Monday, December 19, 2016

a round gown with Vandyke scollops

I have always had an obsession with quirky trends from fashion history, and one of my favorites is a late 18th-century fad that used a row of small triangles to decorate the borders of gowns, hats, and shoes.  I have seen modern historians refer to this design feature as "sawtooth" trim, but the the English fashion magazines from this era always refer it to as "Vandyke scollops" - named after the large pointed lace trim that was common in the works of the 17th century Dutch artist, Anthony Van Dyke.  This style of trim seemed to be quite popular for about 20 years, and it not only reflected the Georgians' love of sartorial historicism during this period, but it also was a surprisingly easy and cost-effective decorative technique.  With just a bit of scrap fabric, a seamstress could create eye-catching and fashionable embellishment on an otherwise simple dress.  
This past summer, I found myself in need of a new gown to wear to the Gala at Costume College, so I decided to make a new silk round gown and matching sleeveless spencer with Vandyke scollops.  I based the construction of my dress on this Italian round gown and spencer from the Met, although I did change a few details, such as using shorter sleeves and raising the waistline so that it better matched the Gallery of Fashion illustration from 1796 shown above.  

I was quite fascinated by the construction of this Italian gown's bodice, since it seemed to feature flaps that are gathered up on cords in the front.  Most round gowns from this period have the bodice and skirt all in one piece, but in this gown, you can see that the bodice is more heavily gathered that the skirt, which would help to fine-tune the fullness of each piece.  Although there aren't enough photos to tell how the original bodice is constructed under the flap, I used an educated guess and decided to make a lightly gathered bodice attached to the skirt, and then a heavily gathered section to cover it.  This type of double-layer construction would also explain a few surviving gowns with odd flappy bits at the sides that museums never seem to know how to style.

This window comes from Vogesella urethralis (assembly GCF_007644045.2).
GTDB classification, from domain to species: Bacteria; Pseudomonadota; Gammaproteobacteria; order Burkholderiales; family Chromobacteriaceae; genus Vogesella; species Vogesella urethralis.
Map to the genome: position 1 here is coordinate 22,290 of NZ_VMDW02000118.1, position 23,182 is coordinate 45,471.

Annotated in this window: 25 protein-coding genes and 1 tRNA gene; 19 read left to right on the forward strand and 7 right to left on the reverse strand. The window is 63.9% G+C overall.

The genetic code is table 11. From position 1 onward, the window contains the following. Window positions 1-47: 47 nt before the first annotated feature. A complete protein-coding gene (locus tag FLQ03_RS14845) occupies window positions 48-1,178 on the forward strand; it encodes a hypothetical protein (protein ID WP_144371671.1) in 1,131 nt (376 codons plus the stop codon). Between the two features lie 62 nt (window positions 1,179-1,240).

The Vandyke trim is quite bold - especially on the front of the spencer - and while I do like quirky fashions, it's nice that I can also wear the dress without the spencer for a slightly less busy look.  

I am wearing this dress with my transitional stays, a taffeta petticoat, an old velvet turban, and my new muff.  As usual, 1790s fashions tend to not be the easiest style for modern audiences to appreciate, but for some reason I adore them!  The skirts are so full and the waists are so high that it does create a very odd silhouette, but when these outfits are all put together with the right accessories, I think they feel so glamorous and dramatic - especially from the back!  

If you'd like to see more photos of this outfit, you can find them on flickr.